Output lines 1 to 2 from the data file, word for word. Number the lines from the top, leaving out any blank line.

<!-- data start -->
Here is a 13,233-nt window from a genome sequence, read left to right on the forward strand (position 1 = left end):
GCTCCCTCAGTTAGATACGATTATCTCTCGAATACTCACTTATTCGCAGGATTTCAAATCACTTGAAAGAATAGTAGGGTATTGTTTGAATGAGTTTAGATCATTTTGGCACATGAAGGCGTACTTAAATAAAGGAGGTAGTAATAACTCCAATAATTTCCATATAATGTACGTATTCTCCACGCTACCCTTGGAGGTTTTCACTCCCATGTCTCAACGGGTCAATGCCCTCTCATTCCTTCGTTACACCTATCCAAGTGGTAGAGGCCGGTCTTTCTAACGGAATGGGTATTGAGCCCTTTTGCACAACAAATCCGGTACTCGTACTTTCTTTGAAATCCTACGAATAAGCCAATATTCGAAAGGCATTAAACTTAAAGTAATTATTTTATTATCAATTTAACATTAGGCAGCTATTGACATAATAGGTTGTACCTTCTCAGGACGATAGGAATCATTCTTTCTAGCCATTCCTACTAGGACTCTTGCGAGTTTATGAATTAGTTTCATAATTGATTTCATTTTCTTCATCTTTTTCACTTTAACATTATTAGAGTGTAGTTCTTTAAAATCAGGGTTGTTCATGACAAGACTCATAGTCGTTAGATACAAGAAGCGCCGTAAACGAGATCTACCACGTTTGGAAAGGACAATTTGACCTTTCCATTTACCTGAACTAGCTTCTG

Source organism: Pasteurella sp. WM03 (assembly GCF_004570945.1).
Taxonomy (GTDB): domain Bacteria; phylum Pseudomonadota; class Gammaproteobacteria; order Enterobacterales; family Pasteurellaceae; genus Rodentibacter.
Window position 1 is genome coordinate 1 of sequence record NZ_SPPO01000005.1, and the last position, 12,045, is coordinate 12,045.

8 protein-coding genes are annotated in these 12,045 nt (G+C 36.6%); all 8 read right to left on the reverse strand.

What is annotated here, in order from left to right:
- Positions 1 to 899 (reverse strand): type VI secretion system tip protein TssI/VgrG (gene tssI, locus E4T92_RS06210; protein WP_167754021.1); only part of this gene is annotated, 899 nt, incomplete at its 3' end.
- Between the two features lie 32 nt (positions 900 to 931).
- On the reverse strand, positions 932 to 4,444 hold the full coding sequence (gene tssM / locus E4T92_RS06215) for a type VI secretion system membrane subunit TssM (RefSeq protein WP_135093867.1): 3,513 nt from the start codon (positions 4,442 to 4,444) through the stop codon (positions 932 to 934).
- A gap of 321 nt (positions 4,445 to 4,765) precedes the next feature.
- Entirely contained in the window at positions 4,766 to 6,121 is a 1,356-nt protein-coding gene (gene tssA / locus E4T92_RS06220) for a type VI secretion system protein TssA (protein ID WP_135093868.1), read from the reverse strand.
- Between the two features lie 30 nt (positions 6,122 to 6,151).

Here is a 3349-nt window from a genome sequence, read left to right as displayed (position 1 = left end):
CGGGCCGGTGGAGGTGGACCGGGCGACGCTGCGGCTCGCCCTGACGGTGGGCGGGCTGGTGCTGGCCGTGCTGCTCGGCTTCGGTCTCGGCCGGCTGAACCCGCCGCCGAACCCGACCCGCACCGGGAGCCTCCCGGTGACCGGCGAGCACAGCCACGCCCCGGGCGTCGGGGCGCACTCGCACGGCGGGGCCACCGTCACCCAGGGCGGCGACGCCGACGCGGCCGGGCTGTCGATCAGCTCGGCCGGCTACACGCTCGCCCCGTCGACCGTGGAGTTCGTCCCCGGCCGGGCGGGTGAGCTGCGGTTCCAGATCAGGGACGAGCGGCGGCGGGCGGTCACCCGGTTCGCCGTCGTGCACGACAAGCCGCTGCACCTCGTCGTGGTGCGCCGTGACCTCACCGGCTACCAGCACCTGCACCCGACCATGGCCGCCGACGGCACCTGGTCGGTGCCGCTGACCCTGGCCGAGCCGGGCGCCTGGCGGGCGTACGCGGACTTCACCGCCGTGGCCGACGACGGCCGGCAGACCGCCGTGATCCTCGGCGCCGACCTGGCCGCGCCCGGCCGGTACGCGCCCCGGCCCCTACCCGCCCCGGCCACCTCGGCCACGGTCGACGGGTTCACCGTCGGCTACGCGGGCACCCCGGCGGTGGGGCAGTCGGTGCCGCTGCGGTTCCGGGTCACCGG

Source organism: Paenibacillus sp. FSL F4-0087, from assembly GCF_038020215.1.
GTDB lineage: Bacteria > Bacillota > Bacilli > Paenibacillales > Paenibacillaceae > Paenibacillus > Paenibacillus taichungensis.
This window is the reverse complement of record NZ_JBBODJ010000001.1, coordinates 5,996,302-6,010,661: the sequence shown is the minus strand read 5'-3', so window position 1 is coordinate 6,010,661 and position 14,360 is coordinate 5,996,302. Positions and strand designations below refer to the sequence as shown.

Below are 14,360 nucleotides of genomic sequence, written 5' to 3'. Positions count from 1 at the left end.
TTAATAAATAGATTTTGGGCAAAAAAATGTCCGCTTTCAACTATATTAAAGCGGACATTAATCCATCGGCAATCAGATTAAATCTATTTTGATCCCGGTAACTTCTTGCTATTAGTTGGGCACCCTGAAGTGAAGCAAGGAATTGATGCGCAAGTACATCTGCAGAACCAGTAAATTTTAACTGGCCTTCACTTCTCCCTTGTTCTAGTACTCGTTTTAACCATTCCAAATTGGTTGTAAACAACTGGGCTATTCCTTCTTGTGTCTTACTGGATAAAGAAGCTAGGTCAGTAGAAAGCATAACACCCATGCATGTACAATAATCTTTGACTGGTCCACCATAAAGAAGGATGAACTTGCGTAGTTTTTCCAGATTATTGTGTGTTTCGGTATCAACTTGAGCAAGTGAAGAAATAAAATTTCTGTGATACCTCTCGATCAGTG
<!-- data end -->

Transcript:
Here is a 13,233-nt window from a genome sequence, read left to right on the forward strand (position 1 = left end):
GCTCCCTCAGTTAGATACGATTATCTCTCGAATACTCACTTATTCGCAGGATTTCAAATCACTTGAAAGAATAGTAGGGTATTGTTTGAATGAGTTTAGATCATTTTGGCACATGAAGGCGTACTTAAATAAAGGAGGTAGTAATAACTCCAATAATTTCCATATAATGTACGTATTCTCCACGCTACCCTTGGAGGTTTTCACTCCCATGTCTCAACGGGTCAATGCCCTCTCATTCCTTCGTTACACCTATCCAAGTGGTAGAGGCCGGTCTTTCTAACGGAATGGGTATTGAGCCCTTTTGCACAACAAATCCGGTACTCGTACTTTCTTTGAAATCCTACGAATAAGCCAATATTCGAAAGGCATTAAACTTAAAGTAATTATTTTATTATCAATTTAACATTAGGCAGCTATTGACATAATAGGTTGTACCTTCTCAGGACGATAGGAATCATTCTTTCTAGCCATTCCTACTAGGACTCTTGCGAGTTTATGAATTAGTTTCATAATTGATTTCATTTTCTTCATCTTTTTCACTTTAACATTATTAGAGTGTAGTTCTTTAAAATCAGGGTTGTTCATGACAAGACTCATAGTCGTTAGATACAAGAAGCGCCGTAAACGAGATCTACCACGTTTGGAAAGGACAATTTGACCTTTCCATTTACCTGAACTAGCTTCTG